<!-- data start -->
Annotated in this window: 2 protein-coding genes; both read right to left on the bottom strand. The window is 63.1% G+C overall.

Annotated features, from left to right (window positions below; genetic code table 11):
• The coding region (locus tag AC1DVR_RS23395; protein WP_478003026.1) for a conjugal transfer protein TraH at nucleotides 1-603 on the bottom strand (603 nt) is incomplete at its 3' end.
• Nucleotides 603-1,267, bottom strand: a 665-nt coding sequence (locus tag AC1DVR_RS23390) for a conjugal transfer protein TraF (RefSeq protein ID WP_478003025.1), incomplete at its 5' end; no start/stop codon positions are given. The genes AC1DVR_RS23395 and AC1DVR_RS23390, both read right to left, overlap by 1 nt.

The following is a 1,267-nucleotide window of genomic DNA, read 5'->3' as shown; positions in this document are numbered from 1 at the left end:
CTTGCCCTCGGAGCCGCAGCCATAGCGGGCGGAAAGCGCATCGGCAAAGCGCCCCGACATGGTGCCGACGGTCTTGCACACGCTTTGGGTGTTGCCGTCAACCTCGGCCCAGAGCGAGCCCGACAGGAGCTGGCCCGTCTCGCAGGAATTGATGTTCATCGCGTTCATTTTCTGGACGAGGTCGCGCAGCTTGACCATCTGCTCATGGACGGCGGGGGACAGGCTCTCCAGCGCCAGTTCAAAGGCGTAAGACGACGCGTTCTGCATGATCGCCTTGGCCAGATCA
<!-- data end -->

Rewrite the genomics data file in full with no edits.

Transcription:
Annotated in this window: 2 protein-coding genes; both read right to left on the bottom strand. The window is 63.1% G+C overall.

Annotated features, from left to right (window positions below; genetic code table 11):
• The coding region (locus tag AC1DVR_RS23395; protein WP_478003026.1) for a conjugal transfer protein TraH at nucleotides 1-603 on the bottom strand (603 nt) is incomplete at its 3' end.
• Nucleotides 603-1,267, bottom strand: a 665-nt coding sequence (locus tag AC1DVR_RS23390) for a conjugal transfer protein TraF (RefSeq protein ID WP_478003025.1), incomplete at its 5' end; no start/stop codon positions are given. The genes AC1DVR_RS23395 and AC1DVR_RS23390, both read right to left, overlap by 1 nt.

The following is a 1,267-nucleotide window of genomic DNA, read 5'->3' as shown; positions in this document are numbered from 1 at the left end:
CTTGCCCTCGGAGCCGCAGCCATAGCGGGCGGAAAGCGCATCGGCAAAGCGCCCCGACATGGTGCCGACGGTCTTGCACACGCTTTGGGTGTTGCCGTCAACCTCGGCCCAGAGCGAGCCCGACAGGAGCTGGCCCGTCTCGCAGGAATTGATGTTCATCGCGTTCATTTTCTGGACGAGGTCGCGCAGCTTGACCATCTGCTCATGGACGGCGGGGGACAGGCTCTCCAGCGCCAGTTCAAAGGCGTAAGACGACGCGTTCTGCATGATCGCCTTGGCCAGATCA